names even when borrowing semantics from haskell.  I don't want to
choose TAIL on the grounds that CDR was an historical mistake that
needs to be fixed.  And what would you do with CADADR?

On the other hand, I did think hard about some of the names.  A good
example is the INIT in the haskell prelude that I call BUTLAST.  One
reader of a preliminary draft suggested that INIT sounds like something
used for initialization, while BUTLAST (borrowed from the logo language)
clearly says that it takes every element from a stream except the last,
as the tail-end analog of CDR.  The issue is clarity versus consistency
with haskell, and since this is scheme, which has no tradition in this
matter, I chose clarity and changed the name.  Other places where I
had trouble with names are the MERGE, INTERLEAVE, ALTERNATE
and REPEAT, ITERATE families, where I had to invent names because
there is no clear tradition (ALTERNATE was once called ROUND-ROBIN,
on a day when I lacked imagination, and was for a time called CYCLE
before it finally became ALTERNATE).

Choosing names is more a matter of style than engineering, but I have
learned in programming that style is just as important to making programs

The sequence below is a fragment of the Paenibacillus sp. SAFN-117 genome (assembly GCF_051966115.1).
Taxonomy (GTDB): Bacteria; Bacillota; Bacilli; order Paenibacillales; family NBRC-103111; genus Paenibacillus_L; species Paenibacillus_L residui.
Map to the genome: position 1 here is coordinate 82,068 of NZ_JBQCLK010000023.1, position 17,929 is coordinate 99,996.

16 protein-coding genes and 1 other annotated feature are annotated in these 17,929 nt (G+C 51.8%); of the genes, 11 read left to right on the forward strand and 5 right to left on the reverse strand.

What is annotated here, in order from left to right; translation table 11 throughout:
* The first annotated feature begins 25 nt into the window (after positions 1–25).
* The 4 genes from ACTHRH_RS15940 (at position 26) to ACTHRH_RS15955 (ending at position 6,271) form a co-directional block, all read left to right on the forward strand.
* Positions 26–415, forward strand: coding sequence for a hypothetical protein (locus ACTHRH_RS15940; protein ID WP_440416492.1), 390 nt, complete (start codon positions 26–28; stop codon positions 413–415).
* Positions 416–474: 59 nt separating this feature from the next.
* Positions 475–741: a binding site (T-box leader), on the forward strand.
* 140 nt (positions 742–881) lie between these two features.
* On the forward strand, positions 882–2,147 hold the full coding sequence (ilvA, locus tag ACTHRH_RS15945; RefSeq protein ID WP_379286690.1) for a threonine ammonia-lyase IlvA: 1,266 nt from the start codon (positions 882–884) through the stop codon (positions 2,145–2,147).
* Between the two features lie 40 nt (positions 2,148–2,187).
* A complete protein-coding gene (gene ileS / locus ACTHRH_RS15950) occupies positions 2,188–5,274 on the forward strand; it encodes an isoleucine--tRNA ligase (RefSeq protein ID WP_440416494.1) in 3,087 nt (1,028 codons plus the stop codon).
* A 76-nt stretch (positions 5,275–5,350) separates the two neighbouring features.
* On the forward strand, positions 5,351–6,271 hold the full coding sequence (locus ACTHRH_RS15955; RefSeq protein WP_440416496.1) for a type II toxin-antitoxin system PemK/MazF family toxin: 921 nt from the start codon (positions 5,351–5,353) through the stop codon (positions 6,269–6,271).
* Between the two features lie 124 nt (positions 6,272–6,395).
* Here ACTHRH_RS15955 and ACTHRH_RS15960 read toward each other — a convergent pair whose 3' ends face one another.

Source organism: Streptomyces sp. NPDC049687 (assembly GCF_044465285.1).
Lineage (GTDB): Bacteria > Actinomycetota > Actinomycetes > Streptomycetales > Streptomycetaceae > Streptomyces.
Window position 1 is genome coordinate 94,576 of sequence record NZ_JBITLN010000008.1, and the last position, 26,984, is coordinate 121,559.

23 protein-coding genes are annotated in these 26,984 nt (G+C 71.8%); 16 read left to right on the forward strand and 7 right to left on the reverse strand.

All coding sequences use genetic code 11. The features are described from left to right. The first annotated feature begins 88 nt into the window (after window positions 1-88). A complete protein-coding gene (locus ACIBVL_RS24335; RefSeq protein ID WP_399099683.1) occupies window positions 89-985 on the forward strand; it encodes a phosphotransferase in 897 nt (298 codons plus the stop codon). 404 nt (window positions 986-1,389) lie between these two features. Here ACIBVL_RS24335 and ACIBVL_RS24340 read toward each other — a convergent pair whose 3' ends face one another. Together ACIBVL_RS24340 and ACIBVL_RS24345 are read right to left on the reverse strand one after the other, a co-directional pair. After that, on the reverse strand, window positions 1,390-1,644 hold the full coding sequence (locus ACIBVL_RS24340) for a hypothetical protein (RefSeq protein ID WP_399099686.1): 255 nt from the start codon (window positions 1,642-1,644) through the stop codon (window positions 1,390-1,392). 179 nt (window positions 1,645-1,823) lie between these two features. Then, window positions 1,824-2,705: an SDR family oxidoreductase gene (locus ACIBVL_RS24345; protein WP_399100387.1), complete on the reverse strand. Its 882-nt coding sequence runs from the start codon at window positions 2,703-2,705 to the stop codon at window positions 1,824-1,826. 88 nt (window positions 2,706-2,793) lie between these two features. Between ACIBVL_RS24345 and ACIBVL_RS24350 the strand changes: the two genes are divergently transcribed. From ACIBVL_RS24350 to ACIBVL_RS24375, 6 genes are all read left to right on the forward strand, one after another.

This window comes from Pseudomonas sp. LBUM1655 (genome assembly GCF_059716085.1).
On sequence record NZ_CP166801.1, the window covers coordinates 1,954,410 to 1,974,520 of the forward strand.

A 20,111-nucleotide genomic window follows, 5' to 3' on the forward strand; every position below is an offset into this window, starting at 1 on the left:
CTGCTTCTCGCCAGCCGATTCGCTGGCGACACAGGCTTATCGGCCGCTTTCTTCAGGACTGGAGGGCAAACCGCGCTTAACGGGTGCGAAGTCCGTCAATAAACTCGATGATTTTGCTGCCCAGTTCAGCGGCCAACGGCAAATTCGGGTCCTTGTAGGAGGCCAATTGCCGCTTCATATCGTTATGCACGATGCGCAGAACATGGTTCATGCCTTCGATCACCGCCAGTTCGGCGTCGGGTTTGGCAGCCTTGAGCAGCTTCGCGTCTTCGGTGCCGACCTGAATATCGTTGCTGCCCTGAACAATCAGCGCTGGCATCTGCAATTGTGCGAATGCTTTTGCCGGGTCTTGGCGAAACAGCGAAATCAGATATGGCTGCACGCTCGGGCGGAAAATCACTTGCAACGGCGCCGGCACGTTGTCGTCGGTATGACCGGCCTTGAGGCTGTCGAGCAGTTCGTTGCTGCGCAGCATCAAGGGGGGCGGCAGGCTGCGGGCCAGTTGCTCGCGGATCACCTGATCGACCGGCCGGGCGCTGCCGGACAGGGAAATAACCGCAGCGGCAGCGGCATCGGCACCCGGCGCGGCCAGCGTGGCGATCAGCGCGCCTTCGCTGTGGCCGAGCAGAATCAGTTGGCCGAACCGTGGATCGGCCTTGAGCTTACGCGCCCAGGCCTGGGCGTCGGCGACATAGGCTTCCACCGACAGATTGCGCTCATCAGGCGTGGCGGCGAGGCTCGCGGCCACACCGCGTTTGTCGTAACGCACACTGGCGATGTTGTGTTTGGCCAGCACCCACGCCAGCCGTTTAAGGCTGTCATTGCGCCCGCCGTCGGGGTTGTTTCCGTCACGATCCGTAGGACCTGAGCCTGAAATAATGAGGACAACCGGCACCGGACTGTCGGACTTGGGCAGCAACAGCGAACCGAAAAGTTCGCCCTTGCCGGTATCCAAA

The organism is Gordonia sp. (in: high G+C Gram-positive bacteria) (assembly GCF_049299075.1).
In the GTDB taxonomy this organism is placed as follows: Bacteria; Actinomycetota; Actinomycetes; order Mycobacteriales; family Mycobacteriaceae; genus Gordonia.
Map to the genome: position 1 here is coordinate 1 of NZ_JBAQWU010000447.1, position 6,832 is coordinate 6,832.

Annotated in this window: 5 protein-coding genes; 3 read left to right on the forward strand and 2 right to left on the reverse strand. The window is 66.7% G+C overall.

work as engineering.  So I welcome discussion about names, but I
think names should be chosen for reasons other than perspicuity or
tradition.  My own personal opinion is that names should be chosen for
the reader rather than the writer, and that while synonyms are good for
natural languages, since the different words can convey slightly different
meanings and thereby enrich the language, the inherent ambiguity of
synonyms is bad for programming languages, since it forces the reader
to consider if there really are two different meanings, or just two words
with the same meaning.  What do other members of the community think?

> Finally, I don't understand why STREAM-DEFINE in the reference
> implementation is not just defined as
>   (define-syntax stream-define
>     (syntax-rules ()
>       ((stream-define spec body0 body1 ...)
>        (define spec
>          (make-stream
> 	   (delay (force (stream-promise (begin body0 body1 ...)))))))))
> If there is a reason for the current definition, you could remove its
> final pattern
>   (stream-define (name args ...) body0 body1 ...)
> because everything that matches this is already matched by the previous
> pattern
>   (stream-define (name . rest) body0 body1 ...)

I am not an expert macrologist.  Neither am I an advanced macrologist.
Even the claim that I am an intermediate macrologist is probably
stretching the truth, although I am learning.  I clearly went overboard
trying to make rest parameters work, and I like your construction much
better than mine.  I'll adopt it in future versions of the reference
implementation, along with the suggestion from felix to change BEGIN
to LET () to allow internal defines.

>                                  -Richard Kelsey

Thank you for taking the time to respond.  Critically reading a SRFI
like this one is a task equally as hard as writing it, and I appreciate
your work to help make it better.